Chemistry AS ES CI 5.3 and 3.1

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  • ES Bonds between molecules: temporary and permanent dipoles CI 5.3 and 3.1
    • Polar Molecules
      • A dipole occurs when a molecule (or part of a molecule) has a positive end and a negative end. When a molecule has a dipole, we say it is polarised. Molecules with a permanent dipole are polar molecules.
    • Instantaneous (temporary) dipoles
      • The electron  density in a molecule may be unevenly distributed  at any one time (if no permanent dipole)
        • The electron density distribution changes and so the polarity will change
      • If other molecules are close to a molecule with a dipole these may cause an effect and produce an induced dipole.
    • Intermolecular bonds
      • Molecular substances which contain dipoles attract each other. Two of these  kinds of attraction are instantaneous dipole-induced dipole bonds and permanent dipole-permanent dipole bonds.
      • Instantaneous dipole - Induced dipole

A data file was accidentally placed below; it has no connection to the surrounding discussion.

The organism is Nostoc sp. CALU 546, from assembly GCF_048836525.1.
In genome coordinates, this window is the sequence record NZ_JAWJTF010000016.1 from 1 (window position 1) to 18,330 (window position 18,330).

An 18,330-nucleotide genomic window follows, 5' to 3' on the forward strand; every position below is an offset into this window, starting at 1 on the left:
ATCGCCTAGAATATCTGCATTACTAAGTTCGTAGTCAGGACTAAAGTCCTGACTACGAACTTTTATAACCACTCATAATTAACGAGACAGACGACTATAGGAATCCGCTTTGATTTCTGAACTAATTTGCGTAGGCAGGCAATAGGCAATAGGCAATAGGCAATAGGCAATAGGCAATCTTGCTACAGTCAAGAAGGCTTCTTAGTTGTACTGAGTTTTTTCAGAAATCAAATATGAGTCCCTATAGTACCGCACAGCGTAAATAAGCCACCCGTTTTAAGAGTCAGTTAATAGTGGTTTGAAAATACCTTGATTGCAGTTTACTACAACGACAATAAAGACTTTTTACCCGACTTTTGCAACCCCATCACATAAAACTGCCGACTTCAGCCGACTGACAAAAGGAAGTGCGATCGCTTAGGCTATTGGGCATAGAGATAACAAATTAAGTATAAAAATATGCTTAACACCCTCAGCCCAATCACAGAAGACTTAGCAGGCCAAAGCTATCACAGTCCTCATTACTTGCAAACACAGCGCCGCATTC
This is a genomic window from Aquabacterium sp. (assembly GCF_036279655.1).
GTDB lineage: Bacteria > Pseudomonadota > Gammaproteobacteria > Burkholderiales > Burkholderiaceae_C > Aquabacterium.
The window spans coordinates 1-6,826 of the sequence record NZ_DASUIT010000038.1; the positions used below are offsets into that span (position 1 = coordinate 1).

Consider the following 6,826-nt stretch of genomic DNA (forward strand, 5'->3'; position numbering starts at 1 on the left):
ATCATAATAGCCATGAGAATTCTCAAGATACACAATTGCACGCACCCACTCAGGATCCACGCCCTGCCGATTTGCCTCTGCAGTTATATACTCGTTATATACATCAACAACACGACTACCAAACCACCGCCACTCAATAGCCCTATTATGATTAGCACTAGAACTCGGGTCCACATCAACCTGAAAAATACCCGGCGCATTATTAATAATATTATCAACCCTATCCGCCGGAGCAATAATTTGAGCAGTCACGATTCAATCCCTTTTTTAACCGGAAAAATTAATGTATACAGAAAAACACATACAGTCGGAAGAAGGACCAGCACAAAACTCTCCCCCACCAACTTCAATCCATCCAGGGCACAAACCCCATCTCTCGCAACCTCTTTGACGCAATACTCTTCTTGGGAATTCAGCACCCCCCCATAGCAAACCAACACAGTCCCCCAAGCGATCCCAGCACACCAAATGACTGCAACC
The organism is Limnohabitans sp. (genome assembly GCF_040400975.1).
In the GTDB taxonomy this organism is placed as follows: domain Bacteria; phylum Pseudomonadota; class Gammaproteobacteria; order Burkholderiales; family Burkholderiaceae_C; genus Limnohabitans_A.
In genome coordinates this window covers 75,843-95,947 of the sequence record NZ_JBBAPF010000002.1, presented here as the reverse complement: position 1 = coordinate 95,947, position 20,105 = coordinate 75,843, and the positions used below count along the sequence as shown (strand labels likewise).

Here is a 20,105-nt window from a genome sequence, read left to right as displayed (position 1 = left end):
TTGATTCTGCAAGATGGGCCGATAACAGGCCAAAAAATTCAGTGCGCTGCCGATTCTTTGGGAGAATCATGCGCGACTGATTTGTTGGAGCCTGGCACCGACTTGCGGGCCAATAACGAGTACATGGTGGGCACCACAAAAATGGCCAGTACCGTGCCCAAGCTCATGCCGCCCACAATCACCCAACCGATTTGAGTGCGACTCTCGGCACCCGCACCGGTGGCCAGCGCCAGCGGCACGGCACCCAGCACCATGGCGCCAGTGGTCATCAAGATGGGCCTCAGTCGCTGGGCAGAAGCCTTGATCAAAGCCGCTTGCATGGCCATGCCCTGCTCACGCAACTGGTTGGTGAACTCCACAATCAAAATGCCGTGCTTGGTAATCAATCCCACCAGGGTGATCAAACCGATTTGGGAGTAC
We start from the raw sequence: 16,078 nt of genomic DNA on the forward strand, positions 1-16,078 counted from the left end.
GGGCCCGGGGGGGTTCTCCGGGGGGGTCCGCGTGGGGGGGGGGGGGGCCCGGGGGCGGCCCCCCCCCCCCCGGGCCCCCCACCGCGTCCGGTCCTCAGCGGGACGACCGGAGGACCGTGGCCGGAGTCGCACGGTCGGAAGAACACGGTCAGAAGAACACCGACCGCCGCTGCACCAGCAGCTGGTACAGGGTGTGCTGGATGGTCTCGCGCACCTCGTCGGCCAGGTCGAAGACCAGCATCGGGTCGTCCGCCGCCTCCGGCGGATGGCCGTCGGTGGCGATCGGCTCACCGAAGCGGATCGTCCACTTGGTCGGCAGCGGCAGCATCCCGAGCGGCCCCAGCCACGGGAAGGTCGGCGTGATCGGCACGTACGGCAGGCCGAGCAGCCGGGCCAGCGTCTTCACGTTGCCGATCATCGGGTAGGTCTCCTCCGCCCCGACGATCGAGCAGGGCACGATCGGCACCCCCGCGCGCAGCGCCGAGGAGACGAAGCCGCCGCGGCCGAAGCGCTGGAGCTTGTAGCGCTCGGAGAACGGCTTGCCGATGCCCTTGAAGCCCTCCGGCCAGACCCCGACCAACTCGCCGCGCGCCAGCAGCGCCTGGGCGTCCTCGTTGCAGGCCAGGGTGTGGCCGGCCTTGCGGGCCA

• very weak
        • can happen even if permanent dipole already
      • Permanent dipole - permanent dipole bonds
        • stronger than ID-ID but weaker than hydrogen bonds
    • Electronegativity
      • The degree to which an atom of an element attracts electrons is called its electronegativity. The more electronegative an element an element is than the greater its attraction for electrons
        • The order of electronegativity values for some common elements is
          • F > O > Cl > Br
          • N > I > S > C > H
            • Difference between C and H is so small that molecules are said to be non polar
    • Bond polarity and polar molecules
      • A polar molecule is one that has a permanent dipole
      • Some molecules with a polar bond may not be a dipole if the bonds have a symmetrical arrangement


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